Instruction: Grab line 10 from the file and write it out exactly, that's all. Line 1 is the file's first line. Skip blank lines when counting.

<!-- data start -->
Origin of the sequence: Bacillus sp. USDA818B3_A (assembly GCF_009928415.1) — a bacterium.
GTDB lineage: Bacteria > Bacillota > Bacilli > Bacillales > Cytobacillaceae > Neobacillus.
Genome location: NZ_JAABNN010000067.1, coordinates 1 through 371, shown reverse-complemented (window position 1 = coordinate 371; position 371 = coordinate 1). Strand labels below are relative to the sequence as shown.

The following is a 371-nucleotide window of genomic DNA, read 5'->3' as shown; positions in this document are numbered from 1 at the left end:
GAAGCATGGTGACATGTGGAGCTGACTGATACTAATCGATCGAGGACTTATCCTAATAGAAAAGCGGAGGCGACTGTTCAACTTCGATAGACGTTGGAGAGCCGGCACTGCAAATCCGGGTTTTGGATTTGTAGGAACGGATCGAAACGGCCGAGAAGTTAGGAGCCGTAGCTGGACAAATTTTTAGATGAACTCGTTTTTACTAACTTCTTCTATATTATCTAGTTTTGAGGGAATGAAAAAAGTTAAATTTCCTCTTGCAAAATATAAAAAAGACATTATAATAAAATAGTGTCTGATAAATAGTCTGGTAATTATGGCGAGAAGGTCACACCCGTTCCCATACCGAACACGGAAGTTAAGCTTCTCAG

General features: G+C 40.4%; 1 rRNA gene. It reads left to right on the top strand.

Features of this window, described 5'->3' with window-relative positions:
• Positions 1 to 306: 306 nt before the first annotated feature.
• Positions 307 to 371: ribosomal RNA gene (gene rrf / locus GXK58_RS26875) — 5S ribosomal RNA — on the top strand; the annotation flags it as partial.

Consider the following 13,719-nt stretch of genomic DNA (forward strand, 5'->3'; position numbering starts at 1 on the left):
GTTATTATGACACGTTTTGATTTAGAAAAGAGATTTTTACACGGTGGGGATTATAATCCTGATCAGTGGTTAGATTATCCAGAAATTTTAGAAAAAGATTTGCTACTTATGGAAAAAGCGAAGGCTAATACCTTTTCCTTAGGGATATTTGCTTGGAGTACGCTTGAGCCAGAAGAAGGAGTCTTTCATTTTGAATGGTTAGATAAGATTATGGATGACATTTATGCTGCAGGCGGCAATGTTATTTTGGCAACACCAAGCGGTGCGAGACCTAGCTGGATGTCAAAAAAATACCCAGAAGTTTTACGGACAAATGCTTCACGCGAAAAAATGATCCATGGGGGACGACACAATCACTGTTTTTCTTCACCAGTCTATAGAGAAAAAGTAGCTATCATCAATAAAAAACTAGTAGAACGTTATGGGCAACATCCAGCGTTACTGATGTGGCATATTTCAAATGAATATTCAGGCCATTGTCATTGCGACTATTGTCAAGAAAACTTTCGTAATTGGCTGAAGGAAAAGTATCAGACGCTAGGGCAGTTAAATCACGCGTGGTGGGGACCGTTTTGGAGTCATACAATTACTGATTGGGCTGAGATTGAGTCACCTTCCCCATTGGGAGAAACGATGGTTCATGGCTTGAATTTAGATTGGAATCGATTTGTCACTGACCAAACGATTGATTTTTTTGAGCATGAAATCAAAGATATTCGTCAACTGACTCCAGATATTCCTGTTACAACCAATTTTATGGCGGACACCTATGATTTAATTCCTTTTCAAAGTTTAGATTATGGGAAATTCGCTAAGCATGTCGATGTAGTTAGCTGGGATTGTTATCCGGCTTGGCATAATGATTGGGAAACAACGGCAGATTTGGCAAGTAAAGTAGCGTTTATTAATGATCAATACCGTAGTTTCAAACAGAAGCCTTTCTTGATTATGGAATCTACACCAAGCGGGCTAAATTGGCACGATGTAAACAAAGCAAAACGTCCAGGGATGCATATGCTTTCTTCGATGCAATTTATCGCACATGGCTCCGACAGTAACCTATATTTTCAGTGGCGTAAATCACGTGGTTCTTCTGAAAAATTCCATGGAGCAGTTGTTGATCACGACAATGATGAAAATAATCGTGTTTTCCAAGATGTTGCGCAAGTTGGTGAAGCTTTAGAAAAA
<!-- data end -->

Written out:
Consider the following 13,719-nt stretch of genomic DNA (forward strand, 5'->3'; position numbering starts at 1 on the left):